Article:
by Howard Campbell
[LAS VEGAS] – SOJA created GRAMMY history on April 3 when they became the first American act to win the Best Reggae Album category. The groundbreaking event took place in Las Vegas at the MGM Grand Garden Arena.
Their victory stunned many pundits who thought it was a straight fight between former winners Sean Paul with Live N Livin and Gramps Morgan’s Positive Vibration, respectively.
Chris Schlarb, principal of DubShot Records, credits solid marketing and disciplined management for the success of SOJA and other American reggae bands.
“There is a growing community of non-Jamaican reggae companies in the US that are focused on promoting established acts and growing new talent. These include labels, production facilities, touring promoters, booking agents, merchandising partners, corporate sponsors, and management companies who are all vertically focused and integrated,” Schlarb explained. “Management even spoke on behalf of the band in their acceptance speech, which struck me as odd, but shows you how integral they are to the direction of these bands.”
The Virginia-based SOJA did the independent record company rounds before attracting ATO Records, a label owned by rock star Dave Matthews. It has major distribution through Virgin Music Label which is owned by Universal Music.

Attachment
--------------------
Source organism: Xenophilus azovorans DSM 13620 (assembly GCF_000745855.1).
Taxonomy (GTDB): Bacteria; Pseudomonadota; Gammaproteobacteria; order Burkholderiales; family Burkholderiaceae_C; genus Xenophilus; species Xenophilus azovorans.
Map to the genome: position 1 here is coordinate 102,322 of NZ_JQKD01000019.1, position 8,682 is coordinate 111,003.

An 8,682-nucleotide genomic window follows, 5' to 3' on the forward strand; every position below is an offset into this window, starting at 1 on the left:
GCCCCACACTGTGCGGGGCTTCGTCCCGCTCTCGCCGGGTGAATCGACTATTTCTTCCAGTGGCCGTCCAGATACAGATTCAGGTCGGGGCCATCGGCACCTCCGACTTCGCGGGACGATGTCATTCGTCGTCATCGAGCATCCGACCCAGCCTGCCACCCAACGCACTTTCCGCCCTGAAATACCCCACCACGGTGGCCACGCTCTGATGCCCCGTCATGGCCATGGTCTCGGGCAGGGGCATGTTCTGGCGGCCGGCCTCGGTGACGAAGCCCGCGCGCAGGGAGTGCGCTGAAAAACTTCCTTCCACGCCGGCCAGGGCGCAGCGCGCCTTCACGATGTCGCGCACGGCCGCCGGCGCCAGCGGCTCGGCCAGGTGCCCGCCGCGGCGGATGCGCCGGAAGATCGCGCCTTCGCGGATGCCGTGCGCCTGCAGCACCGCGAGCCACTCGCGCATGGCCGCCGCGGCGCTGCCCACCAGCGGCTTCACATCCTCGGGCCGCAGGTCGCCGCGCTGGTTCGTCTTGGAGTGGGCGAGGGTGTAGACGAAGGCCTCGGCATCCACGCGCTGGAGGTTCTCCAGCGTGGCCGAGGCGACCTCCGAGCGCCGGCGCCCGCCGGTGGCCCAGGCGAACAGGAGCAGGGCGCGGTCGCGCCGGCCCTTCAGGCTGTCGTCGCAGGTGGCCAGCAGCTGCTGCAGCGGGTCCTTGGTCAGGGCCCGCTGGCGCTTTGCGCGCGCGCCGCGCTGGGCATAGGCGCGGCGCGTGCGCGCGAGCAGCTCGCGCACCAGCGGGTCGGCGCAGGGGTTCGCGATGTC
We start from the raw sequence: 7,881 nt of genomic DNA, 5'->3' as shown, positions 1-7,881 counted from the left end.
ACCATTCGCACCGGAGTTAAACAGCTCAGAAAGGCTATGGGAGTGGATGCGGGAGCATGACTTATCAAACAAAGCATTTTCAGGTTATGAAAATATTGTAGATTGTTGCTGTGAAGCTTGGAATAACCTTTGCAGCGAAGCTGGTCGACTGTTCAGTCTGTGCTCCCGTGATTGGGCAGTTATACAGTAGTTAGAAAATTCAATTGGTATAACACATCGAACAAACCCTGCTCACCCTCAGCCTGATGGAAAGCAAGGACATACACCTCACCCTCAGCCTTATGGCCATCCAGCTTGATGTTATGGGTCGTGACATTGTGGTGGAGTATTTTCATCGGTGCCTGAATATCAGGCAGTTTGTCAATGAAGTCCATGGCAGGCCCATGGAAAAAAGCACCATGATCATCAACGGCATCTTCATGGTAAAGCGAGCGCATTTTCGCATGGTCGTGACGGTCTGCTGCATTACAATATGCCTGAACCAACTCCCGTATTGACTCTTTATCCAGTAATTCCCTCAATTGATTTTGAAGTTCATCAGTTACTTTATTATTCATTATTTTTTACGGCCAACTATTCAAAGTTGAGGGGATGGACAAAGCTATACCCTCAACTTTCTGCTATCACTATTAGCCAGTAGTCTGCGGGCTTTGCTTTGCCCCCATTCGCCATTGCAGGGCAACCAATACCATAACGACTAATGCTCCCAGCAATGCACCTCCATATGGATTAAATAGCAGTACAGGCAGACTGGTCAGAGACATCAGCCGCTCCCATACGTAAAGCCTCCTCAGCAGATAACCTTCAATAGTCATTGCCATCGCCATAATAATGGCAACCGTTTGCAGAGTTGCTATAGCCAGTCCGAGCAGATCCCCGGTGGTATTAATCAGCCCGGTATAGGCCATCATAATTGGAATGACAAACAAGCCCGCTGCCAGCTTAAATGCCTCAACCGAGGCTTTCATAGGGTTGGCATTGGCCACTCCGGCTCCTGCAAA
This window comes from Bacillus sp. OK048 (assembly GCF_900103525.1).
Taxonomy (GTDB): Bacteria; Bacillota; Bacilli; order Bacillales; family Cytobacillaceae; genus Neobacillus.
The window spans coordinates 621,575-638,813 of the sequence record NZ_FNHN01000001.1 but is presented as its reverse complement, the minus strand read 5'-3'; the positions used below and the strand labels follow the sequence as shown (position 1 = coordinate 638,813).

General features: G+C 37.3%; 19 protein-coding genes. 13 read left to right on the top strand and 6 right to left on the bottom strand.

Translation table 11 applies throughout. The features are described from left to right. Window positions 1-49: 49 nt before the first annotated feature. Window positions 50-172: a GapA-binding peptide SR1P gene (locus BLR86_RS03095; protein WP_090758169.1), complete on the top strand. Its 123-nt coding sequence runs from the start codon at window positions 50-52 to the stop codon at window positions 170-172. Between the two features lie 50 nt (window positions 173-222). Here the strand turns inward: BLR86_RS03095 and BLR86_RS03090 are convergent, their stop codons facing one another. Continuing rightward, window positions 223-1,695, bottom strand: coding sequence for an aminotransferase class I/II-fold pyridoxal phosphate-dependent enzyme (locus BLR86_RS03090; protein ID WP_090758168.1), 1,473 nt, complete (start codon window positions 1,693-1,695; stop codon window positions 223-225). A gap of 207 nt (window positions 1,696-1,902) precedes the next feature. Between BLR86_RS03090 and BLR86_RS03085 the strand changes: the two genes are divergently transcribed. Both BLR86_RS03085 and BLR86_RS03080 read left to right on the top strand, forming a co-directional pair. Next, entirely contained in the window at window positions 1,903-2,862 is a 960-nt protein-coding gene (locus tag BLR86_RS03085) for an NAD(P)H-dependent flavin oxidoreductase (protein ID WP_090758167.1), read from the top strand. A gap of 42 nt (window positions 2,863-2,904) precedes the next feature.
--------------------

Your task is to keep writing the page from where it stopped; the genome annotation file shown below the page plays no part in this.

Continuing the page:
Easy Star Records
Another ‘indie’ that has made a significant impact on the US reggae landscape is Easy Star Records which released and marketed Royal by roots singer Jesse Royal. Royal was also nominated for Best Reggae Album this year.
Easy Star Records has released some of the best-selling reggae albums in the US in the past five years. They include Falling Into Place and Free Rein by Rebelution.
Schlarb, a music industry veteran who has worked with reggae companies like VP Records, also hailed the old school approach of bands such as SOJA, Rebelution and Stick Figure.
“These groups have created a community that is insulated and independently focused. Bands who have proven themselves within this community have spent years on the road developing fan bases and taking advantage of the absence of Jamaican acts in those markets,” he said.
Touring with the backing of independent record companies helped put reggae artists like Bob Marley, Burning Spear, Culture, Toots and The Maytals, Israel Vibration and The Gladiators on the map.
Island Records, Heartbeat Records, RAS Records and Nighthawk Records were some of the ‘indies’ which preceded Easy Star Records.